• Its neighborhood solidarity
  • Its geographic proximity and historical links
  • Its military doctrine of non-interference
  • The insecurity that threatens the entire North Africa and Sahel region.


3. Conclusion

Algeria has played an historic and decisive political and diplomatic role of mediation in resolving the Malian crisis. Through its lobbying actions, objectively addressing the points of view of the different Malian actors and protagonists, Algeria was able to create the necessary conditions to resolve the Malian crisis and avoid continued violence on its borders.

From my perspective, it is obvious that Algeria will, in accordance with its history, principles and its doctrine, continue to pursue its natural role and actions as regional mediator. It aims to continue to help reconciliation and de-escalation in the countries of its neighborhood, too often characterized by low intensity conflicts, in order to promote and ensure sustained regional and sub-regional peace and stability.

According to recent US official statements,  I expect the Biden’s administration to continue to support  Algeria’s efforts to mediate political solutions and promote peace in the region. This aligns with the Obama administration’s endorsement of Algeria’s proactive role in resolving the crisis in Mali as affirmed during the respective visits to Algiers by Secretary of State Hillary Clinton on 29 October 2012 and Secretary of State John Kerry on 3 April 2014. This reflects and highlights the international community view of Algeria’s crucial role and influence in the Sahel region.

While mediating in the region, fighting against Violent Extremist Organizations (VEO) and Transnational Criminal Organizations (TCO) as well as support for the sustainable economic development of border areas continue to remain the priorities of the Algerian Authorities. Regional cooperation and stability strengthen Algeria’s border security and ability to contain transnational crime and terrorism.

Algeria, with its proven experience and available resources, is able to effectively fight against terrorism and continue to play a leading role in CT operations. However, the policies to fight against these various threats as well as the border management policy remain guided by the following five principles:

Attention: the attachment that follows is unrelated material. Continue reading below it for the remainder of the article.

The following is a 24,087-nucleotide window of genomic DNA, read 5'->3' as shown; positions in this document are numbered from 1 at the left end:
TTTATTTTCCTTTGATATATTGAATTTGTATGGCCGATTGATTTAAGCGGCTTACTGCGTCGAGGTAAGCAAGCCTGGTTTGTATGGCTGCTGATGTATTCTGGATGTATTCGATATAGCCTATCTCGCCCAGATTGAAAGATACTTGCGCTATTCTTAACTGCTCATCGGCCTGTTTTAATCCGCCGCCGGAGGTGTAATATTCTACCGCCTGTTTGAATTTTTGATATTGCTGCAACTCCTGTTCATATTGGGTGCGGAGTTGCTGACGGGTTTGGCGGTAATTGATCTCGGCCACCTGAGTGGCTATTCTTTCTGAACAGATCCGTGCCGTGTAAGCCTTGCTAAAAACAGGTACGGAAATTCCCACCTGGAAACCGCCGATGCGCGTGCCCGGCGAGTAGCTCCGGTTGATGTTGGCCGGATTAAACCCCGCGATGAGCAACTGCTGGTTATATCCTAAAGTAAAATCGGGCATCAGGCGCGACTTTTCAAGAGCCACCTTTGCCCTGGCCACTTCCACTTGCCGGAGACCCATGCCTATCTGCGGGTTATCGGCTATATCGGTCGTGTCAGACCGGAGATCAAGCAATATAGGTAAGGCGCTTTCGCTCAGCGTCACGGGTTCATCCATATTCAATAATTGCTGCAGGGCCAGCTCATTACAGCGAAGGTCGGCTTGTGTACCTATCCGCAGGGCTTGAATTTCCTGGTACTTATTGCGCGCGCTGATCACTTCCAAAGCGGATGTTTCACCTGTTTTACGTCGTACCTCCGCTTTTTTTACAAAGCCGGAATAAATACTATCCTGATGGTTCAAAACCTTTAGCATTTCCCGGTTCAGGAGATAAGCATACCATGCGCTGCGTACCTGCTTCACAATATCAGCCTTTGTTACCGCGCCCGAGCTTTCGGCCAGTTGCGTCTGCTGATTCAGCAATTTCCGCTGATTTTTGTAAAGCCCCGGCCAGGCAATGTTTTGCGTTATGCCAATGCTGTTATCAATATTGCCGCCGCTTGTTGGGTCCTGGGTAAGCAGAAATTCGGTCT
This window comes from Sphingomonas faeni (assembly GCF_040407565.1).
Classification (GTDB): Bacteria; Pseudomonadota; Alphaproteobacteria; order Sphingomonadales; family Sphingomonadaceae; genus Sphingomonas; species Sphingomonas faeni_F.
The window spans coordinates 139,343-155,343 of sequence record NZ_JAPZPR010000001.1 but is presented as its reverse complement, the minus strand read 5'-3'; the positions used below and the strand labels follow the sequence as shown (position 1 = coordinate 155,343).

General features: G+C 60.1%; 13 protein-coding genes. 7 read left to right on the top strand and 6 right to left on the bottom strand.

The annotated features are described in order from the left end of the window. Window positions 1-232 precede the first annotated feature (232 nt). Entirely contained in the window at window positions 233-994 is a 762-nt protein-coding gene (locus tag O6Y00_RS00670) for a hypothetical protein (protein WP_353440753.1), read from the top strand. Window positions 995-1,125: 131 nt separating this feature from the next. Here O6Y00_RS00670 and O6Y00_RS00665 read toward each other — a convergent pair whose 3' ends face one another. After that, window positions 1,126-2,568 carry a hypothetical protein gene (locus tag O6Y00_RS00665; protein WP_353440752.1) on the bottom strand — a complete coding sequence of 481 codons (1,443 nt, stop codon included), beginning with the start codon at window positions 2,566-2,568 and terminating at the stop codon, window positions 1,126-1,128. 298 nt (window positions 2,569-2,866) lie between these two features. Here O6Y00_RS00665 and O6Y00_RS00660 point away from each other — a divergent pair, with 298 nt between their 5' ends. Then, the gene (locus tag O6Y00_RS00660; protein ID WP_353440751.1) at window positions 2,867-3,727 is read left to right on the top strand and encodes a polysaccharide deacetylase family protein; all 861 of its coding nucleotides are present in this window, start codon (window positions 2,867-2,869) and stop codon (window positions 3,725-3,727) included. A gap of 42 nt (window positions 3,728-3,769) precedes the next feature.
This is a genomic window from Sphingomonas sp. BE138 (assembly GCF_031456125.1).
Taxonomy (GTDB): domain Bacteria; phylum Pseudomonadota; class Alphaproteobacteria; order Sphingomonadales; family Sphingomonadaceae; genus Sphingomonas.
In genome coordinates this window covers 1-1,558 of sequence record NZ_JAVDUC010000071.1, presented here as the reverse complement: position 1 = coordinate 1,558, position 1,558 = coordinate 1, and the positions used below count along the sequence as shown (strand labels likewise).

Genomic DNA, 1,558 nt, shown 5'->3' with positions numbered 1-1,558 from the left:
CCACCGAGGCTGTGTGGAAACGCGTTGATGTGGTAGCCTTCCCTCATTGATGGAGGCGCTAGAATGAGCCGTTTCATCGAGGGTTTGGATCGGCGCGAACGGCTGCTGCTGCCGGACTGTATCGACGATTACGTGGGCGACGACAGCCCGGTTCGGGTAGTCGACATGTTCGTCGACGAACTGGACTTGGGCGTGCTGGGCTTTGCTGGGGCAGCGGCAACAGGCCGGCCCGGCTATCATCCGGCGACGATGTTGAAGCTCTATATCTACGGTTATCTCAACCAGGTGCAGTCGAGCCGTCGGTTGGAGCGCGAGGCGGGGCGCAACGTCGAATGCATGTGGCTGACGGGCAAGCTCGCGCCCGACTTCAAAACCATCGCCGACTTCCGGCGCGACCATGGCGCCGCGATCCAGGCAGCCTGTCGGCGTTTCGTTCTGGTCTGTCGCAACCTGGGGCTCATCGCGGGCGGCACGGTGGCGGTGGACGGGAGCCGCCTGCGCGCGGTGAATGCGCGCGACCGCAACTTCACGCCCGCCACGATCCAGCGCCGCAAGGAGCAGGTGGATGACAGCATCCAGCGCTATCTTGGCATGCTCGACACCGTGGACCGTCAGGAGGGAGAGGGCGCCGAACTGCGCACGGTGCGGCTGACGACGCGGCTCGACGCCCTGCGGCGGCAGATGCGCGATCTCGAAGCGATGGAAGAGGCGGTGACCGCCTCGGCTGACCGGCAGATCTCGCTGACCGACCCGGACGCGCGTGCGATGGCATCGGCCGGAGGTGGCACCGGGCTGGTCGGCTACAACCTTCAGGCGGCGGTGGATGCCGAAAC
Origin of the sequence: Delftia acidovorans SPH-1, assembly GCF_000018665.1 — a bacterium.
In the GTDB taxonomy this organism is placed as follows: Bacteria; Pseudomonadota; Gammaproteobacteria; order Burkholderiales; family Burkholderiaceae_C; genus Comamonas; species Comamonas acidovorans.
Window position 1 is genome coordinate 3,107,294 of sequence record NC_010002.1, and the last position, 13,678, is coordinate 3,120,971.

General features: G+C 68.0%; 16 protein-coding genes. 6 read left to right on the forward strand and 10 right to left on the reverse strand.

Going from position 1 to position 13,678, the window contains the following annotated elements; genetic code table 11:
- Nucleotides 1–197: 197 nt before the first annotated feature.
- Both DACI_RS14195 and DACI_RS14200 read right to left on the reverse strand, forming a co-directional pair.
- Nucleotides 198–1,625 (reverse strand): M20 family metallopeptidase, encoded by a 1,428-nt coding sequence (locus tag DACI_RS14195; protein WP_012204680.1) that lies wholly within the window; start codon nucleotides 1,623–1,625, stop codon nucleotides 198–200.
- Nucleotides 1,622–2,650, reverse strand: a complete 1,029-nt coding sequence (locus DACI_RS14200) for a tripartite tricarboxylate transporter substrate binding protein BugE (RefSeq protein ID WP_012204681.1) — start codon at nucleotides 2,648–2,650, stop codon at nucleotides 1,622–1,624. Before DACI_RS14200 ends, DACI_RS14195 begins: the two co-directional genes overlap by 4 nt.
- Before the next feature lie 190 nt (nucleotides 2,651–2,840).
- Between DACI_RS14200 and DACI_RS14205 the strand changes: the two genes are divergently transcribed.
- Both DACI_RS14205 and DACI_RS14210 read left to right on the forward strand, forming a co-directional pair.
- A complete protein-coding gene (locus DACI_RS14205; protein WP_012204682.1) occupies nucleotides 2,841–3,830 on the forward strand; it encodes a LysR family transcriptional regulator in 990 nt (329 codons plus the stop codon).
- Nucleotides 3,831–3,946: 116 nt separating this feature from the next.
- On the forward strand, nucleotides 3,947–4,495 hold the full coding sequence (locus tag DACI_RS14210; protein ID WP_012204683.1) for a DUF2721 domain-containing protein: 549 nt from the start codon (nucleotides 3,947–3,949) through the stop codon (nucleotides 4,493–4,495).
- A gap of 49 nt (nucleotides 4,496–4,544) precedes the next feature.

• Borders inherited at the time of independence
  • Sovereignty in its land and air spaces referred to both in Algerian and international law
  • Good neighborhood policies
  • Demarcation of borders and sustainable development of border regions
  • Non-interference in accordance with Algerian foreign and defense policy doctrine.

Thus, Algeria is committed and engaged in a relentless fight against the various threats at its borders, and in order to achieve success, favors cooperation and dialogue with its neighbors to combat VEOs and TCOs and to contain low intensity conflicts in the Sahel region.

AC / 28.3.2021

** Dr. Arslan Chikhaoui, is currently Chairman of the Center for Consultancy and Studies (www.nordsudventures.com ). He is a member of the Expert Advisory Council of the World Economic Forum (WEF-Davos), of the Defense and Security Forum Advisory Board (DSF-London), and of the United Nations Civil Forum (UNSCR 1540). He is an Alumnus of the NESA Center for Strategic Studies (NDU-Washington DC). He is also a stakeholder in various ‘Track II’ working groups as SSR in North Africa, Non-Proliferation of Weapons of Mass Destruction in the MENA region, New Partnership for Africa’s Development (NEPAD), and Security in the Mediterranean, North Africa and Sahel.


The views presented in this article are those of the speaker or author and do not necessarily represent the views of DoD or its components.